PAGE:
Stress articles

Stress can be a motivator essential to survival. However, if it’s triggered too easily, or when there are too many stressors at one time, it can undermine a person's mental and physical health and become harmful.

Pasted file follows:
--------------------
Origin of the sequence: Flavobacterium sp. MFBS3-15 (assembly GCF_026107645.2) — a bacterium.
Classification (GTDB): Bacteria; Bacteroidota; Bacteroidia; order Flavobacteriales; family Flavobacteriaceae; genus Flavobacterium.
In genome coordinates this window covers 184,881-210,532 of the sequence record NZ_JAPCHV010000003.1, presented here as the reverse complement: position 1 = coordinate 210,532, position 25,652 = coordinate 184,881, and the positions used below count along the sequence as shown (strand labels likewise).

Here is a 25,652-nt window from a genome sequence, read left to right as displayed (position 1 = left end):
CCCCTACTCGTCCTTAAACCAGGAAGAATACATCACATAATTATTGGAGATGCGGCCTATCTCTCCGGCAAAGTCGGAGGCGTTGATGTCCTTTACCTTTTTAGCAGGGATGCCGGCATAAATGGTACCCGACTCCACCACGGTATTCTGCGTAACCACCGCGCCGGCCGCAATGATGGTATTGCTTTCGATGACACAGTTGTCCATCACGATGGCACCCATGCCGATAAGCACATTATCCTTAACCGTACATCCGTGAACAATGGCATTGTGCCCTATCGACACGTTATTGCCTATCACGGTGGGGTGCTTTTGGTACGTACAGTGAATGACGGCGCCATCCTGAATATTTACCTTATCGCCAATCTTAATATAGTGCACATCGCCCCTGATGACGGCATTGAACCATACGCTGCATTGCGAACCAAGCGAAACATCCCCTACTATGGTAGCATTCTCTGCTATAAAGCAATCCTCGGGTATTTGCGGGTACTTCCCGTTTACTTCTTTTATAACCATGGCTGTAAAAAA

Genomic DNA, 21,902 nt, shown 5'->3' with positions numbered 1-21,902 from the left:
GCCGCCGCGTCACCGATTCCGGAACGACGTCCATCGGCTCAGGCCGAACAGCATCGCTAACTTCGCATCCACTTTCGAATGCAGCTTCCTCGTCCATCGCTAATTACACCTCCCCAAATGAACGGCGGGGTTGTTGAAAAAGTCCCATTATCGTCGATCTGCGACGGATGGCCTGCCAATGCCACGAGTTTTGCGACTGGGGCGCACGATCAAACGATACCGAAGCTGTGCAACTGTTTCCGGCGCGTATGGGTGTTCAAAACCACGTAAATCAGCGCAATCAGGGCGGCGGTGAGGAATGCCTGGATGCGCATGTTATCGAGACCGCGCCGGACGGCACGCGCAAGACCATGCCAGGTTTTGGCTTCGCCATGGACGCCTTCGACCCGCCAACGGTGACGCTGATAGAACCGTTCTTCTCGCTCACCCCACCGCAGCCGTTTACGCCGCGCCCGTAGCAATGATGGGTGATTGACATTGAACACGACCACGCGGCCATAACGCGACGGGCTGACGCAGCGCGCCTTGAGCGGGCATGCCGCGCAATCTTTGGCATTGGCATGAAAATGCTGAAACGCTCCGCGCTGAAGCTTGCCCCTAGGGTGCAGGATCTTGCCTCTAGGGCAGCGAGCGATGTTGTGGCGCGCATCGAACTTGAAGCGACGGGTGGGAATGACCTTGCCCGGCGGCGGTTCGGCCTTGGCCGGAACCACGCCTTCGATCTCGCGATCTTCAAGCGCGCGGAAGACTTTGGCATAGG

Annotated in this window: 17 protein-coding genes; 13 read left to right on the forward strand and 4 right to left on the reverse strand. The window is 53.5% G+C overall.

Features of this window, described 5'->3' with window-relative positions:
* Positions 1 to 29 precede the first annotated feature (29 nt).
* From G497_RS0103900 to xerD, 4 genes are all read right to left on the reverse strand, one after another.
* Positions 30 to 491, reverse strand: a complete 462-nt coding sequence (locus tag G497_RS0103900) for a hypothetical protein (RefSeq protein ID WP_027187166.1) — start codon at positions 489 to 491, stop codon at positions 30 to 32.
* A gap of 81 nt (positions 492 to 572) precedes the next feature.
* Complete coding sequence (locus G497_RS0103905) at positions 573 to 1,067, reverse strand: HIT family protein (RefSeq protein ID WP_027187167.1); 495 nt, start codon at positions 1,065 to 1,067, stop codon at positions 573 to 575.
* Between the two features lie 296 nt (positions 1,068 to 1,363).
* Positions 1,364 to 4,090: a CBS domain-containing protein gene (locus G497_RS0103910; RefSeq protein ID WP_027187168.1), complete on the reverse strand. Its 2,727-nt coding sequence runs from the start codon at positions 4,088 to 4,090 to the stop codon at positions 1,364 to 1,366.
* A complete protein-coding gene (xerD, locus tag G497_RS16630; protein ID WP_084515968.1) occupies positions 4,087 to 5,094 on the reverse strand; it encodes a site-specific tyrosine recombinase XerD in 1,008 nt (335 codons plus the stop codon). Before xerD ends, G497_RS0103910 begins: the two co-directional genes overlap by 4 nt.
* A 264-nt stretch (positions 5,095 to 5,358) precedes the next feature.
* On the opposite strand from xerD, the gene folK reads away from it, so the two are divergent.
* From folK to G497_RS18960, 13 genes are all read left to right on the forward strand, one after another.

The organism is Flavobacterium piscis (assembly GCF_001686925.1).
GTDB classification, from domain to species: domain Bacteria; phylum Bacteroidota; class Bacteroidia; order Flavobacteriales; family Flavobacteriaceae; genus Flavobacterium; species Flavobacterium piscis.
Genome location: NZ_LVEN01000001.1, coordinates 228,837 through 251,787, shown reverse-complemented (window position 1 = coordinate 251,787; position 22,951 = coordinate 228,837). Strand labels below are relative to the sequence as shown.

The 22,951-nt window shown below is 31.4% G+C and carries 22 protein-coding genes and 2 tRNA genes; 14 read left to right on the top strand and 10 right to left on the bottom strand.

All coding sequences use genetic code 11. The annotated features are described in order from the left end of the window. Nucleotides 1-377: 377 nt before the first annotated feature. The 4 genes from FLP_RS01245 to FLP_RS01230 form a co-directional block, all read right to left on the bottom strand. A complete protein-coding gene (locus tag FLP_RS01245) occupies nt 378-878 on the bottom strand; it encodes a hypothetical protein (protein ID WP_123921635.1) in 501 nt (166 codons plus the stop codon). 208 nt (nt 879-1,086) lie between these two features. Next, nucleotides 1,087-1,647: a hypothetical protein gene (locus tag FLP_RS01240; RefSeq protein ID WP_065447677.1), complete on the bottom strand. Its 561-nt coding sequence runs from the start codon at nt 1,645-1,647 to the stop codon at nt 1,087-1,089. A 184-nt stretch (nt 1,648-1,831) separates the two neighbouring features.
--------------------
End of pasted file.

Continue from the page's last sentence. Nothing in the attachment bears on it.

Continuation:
The ongoing Covid 19 crisis has plunged all Education organisations into embracing online learning and teaching. Educators have worked hard to adapt quickly and ensure students are supported and that teaching, and learning continues.  We have all learnt new skills and embraced technology which has enabled us stay connected with family and friends. However, online learning does not suit everyone as it requires a lot of self-discipline and can prove very challenging for some students. If you are a student who likes to attend class and is motivated by face-to-face interaction with your peers and the lecturer, making the transition to an online classroom could be daunting. Try not to think of the change to online learning as an obstacle but in terms of an opportunity to develop new skills and improve your self-discipline. Just by simply changing your mindset, it will expand your options, making you feel more positive and motivated. We have outlined some tips and guidance to help you transition and become a successful, effective online learner. Set up an appropriate workspace, with no distractions. To fully engage with the online content this is essential. Think about your living arrangements and find a space that works for you and those you share with. Be online ready. Be familiar with the software being used. If you have never participated in an online class/webinar, set it up on your device well in advance and make sure it works. Most applications have a quick tutorial with tips and set up guides and these are very useful. Set time limits. If you are studying online for a long period, eye fatigue can be a real issue so take regular breaks. It is easier if you build these into your schedule. Adapt your study plan. Timetables have been adjusted therefore you need to adapt your study plan to ensure you cover all the content and still have time to review and revise. Allocate time. While face to face lectures were cancelled, this does not mean you have time off.Studying for a professional qualification is demanding and will require dedication to ensure success. Stay engaged and use the online tools. If attending a live online session or webinar, use the chat forum to post questions, or if permitted you will be unmuted, and you can ask your question. This will assist the lecturer and your peers by making it more interactive and improve engagement. Draw on all supporting resources. Most online learning is not stand alone and only works effectively by using all the resources available to you. Share the experience. Peer to peer support is very important, as some online learners can become isolated. Set up a zoom or chat with your peers and discuss the topics and learn from each other, stay connected. Ask for help.The education team is there to assist and support you.If you are attending webinars, viewing online recordings and utilising all the resources available but still struggling, please let them know. The education team are available to help. Stick to the plan. Working remotely and online is hard, but by sticking to your study plan and taking regular breaks, you will remain focused and keep the end goal in sight. The education teams have worked hard to adapt and ensure you are equipped for your exams. There are extensive resources available to you. However, we know that life can throw curveballs when we least expect it, so CA Support is there to offer emotional and practical assistance.  Contact us through the website or email or call us on (353) 86 024 3294 we will be happy to assist.   Terri Gray on behalf of CA Support